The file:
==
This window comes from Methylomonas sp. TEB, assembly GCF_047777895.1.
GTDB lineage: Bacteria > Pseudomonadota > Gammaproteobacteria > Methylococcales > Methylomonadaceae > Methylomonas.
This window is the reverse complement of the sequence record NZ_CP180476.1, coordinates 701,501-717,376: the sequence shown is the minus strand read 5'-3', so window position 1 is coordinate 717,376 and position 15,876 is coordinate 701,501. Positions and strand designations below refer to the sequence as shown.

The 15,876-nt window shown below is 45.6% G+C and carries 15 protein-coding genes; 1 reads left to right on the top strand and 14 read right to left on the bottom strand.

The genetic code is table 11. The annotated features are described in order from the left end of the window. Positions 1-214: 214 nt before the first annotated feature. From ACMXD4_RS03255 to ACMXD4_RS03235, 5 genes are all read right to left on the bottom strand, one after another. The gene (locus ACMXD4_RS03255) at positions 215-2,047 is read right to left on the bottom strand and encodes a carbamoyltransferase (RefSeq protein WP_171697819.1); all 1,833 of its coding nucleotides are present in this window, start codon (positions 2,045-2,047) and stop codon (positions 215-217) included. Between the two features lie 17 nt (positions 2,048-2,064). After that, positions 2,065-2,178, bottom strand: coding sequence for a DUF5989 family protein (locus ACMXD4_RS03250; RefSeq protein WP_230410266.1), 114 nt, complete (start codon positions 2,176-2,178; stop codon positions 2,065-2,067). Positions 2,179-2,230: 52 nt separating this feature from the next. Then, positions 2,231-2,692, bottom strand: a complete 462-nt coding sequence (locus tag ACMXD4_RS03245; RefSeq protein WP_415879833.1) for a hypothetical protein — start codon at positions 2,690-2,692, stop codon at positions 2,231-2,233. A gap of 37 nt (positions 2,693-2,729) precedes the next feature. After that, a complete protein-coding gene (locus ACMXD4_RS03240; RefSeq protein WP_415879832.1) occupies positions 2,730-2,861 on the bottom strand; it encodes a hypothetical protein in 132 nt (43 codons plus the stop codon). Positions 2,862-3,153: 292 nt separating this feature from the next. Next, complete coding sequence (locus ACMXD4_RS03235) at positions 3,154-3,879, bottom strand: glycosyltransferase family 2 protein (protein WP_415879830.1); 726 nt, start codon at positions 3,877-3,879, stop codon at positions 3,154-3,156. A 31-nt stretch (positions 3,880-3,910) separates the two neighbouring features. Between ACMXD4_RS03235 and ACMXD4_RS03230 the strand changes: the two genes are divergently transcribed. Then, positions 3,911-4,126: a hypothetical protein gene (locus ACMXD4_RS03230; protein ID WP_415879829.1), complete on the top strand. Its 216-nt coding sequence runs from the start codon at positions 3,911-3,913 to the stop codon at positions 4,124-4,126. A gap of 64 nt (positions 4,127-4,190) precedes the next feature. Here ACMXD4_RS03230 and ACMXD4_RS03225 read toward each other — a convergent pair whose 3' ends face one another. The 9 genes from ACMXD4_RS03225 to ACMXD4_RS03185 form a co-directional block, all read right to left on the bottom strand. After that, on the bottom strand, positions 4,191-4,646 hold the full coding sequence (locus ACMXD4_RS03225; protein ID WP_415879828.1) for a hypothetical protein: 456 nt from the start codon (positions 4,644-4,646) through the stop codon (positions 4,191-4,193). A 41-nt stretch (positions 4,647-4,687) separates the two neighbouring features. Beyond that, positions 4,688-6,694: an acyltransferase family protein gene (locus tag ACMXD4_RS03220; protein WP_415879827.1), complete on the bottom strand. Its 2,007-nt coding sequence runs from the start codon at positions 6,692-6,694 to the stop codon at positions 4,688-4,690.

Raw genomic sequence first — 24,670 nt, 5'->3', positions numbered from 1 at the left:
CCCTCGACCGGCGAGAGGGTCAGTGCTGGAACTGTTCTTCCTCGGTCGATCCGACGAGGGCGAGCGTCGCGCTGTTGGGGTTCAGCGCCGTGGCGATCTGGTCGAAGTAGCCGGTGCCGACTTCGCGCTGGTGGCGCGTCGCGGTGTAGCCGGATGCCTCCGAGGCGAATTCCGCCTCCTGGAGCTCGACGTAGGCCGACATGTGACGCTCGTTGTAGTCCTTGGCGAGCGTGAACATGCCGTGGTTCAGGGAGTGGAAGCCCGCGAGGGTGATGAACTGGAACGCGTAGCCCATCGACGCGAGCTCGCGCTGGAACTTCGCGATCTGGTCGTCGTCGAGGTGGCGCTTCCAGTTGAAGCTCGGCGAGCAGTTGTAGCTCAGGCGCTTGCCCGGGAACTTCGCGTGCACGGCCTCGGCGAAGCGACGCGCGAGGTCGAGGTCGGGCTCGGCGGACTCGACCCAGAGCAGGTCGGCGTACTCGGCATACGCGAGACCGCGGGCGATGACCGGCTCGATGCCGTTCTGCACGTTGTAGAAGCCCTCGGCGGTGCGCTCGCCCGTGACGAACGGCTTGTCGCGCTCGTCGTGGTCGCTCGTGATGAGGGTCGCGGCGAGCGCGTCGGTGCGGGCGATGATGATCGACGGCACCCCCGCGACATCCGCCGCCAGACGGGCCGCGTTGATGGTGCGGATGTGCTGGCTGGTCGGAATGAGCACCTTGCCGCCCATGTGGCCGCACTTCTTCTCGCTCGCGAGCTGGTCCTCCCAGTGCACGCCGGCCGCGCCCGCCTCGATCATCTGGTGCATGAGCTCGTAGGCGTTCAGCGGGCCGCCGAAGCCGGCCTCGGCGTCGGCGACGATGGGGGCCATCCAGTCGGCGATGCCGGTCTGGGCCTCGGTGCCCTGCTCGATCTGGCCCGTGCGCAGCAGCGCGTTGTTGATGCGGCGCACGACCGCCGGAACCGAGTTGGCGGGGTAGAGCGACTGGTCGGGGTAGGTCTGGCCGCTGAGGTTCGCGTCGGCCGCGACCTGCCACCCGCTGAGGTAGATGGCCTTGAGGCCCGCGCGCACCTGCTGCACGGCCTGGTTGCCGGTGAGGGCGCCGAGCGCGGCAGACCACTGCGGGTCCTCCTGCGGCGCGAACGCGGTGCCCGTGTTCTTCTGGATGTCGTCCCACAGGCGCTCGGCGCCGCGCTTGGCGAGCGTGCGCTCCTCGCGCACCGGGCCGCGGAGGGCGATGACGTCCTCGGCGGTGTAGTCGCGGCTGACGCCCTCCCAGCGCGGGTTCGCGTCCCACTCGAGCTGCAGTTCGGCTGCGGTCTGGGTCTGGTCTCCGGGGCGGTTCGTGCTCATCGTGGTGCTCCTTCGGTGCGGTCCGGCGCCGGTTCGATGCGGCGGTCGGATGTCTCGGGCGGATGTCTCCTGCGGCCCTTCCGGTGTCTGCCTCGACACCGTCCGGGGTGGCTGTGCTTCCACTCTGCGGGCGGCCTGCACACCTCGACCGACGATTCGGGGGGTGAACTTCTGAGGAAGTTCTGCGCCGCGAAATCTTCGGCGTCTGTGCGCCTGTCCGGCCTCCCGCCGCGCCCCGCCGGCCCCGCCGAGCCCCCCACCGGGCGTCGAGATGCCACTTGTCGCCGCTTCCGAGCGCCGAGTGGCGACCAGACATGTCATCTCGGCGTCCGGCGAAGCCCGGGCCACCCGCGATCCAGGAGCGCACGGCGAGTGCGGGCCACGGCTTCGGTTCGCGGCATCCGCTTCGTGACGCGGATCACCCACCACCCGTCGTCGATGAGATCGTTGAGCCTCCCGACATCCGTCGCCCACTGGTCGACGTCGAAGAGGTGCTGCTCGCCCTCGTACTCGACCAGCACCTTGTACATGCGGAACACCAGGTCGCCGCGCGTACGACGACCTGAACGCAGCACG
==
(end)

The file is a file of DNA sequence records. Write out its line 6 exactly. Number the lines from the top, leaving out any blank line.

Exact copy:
Raw genomic sequence first — 24,670 nt, 5'->3', positions numbered from 1 at the left: